Read on for more explanations of some of the most common and useful terms.
All cameras have a diaphragm inside them that can change size to admit more or less light. This is very similar to how the human eye works a circular opening that changes size depending on light levels. For many, the most confusing part about aperture is the nomenclature used. This is quoted in what are commonly referred to as ‘f-stops’. To better explain, a smaller f-stop number such as f/1.8 means the aperture will open wider while a larger f-stop number such as f/22 means the aperture will open very slightly. Unless it is an SLR, your camera will have a range of available f-stops, for example f/2.8-f/8. This means that the widest the aperture can open is f/2.8 and the narrowest, f/8.
Your digital camera contains a light-sensitive panel that records the light that hits it when you press the button to take a photo. This performs the same function that film does in older cameras. The sensor remains hidden behind the closed shutter (see below) and is only exposed when a photo is taken. Your camera records the light hitting the sensor when you take a picture, and stores the result on the memory card in the camera.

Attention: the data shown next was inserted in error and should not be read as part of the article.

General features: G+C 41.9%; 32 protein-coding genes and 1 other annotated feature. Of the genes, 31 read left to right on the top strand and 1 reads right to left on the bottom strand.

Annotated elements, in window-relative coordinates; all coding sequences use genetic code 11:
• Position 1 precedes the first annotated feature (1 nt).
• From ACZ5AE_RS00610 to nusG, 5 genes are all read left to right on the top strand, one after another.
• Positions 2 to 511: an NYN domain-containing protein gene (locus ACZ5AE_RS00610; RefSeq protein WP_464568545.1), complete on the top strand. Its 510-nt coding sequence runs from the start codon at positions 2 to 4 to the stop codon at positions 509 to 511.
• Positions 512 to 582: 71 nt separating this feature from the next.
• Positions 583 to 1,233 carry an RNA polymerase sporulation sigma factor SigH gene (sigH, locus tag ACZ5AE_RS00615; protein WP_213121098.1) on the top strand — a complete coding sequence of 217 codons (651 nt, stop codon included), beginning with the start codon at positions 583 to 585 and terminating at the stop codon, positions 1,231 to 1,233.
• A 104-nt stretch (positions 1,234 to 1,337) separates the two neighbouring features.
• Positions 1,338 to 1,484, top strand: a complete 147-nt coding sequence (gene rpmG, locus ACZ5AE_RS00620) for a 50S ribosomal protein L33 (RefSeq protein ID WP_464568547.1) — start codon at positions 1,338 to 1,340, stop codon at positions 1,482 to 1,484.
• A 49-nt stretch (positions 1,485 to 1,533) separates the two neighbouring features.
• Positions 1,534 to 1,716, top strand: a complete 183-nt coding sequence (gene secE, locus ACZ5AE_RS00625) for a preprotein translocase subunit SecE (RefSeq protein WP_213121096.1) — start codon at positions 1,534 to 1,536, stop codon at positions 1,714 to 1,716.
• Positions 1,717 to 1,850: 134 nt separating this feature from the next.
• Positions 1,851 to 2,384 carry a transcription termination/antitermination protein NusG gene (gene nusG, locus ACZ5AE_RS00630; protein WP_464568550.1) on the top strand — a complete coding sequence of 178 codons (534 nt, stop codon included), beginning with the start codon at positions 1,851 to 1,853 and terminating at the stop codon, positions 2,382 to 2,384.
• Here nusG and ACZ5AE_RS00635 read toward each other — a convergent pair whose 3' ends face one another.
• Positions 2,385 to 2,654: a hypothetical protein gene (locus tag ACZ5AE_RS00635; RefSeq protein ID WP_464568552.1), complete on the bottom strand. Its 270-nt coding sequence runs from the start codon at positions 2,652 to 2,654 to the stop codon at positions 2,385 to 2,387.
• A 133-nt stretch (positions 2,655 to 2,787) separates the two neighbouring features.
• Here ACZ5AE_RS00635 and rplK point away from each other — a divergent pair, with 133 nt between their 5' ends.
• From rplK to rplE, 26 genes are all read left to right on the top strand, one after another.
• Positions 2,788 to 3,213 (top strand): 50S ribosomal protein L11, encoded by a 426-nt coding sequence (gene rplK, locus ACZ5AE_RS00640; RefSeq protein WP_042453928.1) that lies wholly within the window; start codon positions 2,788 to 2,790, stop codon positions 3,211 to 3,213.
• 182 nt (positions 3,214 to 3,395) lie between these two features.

A cameras shutter sits just in front of the image sensor. It is normally closed so that no light is getting through to the sensor, but when you press the button, it opens for a certain length of time to expose the sensor to light. The shutter in most cameras will be comprised of two curtains. For longer exposures, the whole sensor might be exposed for a period of time before the second curtain closes it. In the case of fast shutter speed however, the first curtain opens only a tiny gap between it and the second curtain, and travels across the sensor with the second curtain following close behind. The speed of the shutter is expressed in whole seconds as well as fractions of a second. A shutter speed of 1/640 means the shutter will open and the sensor exposed for only one-six-hundred-and-fortieth of a second.
The term ‘exposure’ refers to exposing the sensor or film to light in order to take a photograph. In addition, a photograph is referred to as an ‘exposure’ for this reason. When you take a photograph, how much light the light-sensitive part of the camera is exposed to is determined by the aperture and shutter speed settings, as explained above. Darker conditions will require an exposure with a lager aperture setting, a slower shutter speed, or both. The term ‘correct exposure’ refers to the approximation of what could be seen by the photographer’s naked eye at the time of the photograph, however this is truly a matter of taste. It is possible however, to take a photo in the dark of night at a shutter speed so long that the photo appears to have been taken in the daytime.